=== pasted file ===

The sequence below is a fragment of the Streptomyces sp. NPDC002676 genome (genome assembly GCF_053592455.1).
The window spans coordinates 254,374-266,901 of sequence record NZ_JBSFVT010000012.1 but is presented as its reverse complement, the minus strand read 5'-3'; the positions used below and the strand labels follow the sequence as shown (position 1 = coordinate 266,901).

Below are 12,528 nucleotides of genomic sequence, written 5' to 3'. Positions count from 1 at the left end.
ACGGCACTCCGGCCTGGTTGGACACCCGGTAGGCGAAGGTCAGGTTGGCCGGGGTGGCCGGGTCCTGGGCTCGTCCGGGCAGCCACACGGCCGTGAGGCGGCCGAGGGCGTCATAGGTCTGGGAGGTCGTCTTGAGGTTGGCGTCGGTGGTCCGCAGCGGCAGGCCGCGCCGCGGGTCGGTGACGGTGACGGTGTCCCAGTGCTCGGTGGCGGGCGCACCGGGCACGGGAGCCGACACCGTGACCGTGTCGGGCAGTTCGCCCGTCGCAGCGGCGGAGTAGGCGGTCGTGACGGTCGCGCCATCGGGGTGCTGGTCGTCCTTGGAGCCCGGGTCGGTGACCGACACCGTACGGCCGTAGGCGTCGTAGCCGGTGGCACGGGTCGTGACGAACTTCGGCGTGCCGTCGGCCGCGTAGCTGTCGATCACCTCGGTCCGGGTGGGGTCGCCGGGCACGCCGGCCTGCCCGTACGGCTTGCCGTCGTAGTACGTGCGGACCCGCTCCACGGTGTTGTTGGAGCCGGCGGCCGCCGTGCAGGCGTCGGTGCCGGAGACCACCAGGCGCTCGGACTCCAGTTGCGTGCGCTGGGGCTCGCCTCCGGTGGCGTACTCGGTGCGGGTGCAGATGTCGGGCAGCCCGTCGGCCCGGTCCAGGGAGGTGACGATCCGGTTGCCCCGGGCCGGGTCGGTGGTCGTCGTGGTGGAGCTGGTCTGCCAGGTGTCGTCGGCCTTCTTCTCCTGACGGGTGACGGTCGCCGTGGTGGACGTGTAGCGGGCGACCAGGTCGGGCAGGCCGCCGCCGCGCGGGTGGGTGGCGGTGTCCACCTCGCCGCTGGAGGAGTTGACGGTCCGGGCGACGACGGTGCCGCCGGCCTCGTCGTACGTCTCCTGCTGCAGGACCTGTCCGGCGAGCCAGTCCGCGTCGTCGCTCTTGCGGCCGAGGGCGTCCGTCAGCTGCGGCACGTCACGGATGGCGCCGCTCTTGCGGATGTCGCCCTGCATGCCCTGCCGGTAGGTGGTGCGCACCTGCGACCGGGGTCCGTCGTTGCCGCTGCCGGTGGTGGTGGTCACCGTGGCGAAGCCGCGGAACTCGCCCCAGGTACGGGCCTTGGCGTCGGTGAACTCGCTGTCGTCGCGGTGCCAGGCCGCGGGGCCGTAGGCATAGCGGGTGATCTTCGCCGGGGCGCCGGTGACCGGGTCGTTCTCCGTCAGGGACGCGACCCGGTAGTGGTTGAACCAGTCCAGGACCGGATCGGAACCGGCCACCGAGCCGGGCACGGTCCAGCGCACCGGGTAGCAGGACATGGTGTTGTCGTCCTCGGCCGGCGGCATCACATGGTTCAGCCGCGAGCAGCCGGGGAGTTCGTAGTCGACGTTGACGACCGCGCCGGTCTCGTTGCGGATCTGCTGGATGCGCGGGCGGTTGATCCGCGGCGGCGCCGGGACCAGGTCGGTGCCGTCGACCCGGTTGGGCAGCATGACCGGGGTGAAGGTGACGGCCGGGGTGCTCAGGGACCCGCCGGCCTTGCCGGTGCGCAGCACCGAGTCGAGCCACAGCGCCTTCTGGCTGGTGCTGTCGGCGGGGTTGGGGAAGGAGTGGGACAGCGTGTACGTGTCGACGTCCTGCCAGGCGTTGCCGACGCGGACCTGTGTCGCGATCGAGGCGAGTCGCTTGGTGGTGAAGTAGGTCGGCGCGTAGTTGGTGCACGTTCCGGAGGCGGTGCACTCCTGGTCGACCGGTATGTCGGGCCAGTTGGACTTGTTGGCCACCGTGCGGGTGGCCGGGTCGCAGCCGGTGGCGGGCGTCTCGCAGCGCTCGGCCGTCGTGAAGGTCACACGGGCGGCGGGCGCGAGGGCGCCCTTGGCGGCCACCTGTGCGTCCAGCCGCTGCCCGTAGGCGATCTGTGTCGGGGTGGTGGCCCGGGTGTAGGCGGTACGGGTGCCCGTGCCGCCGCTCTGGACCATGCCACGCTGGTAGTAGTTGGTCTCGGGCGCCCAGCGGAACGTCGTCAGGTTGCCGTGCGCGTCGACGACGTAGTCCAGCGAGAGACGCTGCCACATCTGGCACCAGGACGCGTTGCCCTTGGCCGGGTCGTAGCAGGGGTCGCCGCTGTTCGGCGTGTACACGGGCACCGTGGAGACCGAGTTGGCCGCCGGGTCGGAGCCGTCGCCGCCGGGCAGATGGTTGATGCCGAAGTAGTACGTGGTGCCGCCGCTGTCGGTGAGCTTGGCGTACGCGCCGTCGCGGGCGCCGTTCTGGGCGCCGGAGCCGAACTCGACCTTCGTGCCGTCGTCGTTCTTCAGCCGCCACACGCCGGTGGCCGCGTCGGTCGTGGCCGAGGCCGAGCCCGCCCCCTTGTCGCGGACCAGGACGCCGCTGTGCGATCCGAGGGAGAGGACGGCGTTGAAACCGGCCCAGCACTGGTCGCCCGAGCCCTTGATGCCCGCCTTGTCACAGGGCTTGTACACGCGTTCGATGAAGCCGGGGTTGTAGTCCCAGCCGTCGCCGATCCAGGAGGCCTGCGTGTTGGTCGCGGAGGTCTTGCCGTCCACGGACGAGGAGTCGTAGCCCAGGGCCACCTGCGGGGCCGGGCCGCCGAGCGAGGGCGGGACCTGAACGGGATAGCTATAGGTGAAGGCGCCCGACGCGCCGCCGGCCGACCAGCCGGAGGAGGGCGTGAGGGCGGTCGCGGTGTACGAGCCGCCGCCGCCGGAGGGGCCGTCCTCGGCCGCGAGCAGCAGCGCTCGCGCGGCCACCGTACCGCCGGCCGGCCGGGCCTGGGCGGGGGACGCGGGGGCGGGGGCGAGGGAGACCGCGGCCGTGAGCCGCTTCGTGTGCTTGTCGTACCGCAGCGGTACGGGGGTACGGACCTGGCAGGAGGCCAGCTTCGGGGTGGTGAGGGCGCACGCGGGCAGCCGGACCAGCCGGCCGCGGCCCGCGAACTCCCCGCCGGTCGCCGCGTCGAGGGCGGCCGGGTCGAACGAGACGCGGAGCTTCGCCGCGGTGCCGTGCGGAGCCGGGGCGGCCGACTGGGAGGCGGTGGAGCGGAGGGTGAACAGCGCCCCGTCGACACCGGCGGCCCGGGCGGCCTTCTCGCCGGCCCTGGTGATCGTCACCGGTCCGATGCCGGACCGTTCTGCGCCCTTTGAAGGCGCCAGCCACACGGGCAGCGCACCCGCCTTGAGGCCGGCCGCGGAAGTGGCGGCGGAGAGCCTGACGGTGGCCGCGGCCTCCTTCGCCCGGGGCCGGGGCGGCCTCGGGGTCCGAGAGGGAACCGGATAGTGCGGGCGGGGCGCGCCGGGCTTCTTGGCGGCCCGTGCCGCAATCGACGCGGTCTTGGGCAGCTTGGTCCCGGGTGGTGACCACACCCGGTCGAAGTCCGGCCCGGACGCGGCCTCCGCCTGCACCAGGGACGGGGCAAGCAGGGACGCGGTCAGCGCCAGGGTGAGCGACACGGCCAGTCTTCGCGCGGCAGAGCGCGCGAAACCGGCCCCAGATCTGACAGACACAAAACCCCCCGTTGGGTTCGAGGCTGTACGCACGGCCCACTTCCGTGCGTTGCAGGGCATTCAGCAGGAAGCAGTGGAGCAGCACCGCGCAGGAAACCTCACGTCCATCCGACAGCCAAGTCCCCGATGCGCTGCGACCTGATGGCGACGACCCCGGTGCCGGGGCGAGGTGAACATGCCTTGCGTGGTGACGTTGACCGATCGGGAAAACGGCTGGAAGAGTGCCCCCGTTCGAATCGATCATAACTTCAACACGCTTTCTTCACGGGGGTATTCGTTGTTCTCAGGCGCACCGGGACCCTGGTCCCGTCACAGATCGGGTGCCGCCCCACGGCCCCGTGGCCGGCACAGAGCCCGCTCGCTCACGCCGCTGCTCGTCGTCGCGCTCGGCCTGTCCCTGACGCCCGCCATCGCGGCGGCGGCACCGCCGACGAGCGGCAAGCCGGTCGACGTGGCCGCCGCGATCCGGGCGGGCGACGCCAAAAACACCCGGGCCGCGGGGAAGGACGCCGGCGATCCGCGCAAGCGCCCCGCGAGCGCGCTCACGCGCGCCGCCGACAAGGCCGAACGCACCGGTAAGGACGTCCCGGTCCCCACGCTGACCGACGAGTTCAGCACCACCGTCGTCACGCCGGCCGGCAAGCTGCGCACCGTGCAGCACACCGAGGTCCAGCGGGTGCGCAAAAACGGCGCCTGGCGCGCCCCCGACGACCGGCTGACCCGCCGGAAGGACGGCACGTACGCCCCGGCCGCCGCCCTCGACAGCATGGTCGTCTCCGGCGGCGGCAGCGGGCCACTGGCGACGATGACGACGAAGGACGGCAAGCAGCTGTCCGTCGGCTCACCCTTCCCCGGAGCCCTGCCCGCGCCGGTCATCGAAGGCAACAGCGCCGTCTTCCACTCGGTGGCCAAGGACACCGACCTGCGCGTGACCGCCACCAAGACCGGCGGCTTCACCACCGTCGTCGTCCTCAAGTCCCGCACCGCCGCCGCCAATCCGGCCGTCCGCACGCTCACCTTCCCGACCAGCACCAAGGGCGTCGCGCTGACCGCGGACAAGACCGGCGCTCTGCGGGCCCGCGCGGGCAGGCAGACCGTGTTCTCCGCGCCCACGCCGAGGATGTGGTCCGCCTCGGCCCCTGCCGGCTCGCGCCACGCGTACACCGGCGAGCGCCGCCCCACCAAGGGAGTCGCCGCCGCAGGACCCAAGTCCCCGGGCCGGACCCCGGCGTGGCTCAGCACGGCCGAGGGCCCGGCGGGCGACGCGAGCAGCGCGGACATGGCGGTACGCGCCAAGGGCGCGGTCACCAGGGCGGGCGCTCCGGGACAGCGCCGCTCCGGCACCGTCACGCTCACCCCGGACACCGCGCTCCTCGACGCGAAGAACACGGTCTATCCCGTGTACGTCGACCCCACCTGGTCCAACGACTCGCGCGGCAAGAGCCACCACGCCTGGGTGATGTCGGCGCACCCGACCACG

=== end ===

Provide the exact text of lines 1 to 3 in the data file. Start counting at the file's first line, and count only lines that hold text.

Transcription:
The sequence below is a fragment of the Streptomyces sp. NPDC002676 genome (genome assembly GCF_053592455.1).
The window spans coordinates 254,374-266,901 of sequence record NZ_JBSFVT010000012.1 but is presented as its reverse complement, the minus strand read 5'-3'; the positions used below and the strand labels follow the sequence as shown (position 1 = coordinate 266,901).

Below are 12,528 nucleotides of genomic sequence, written 5' to 3'. Positions count from 1 at the left end.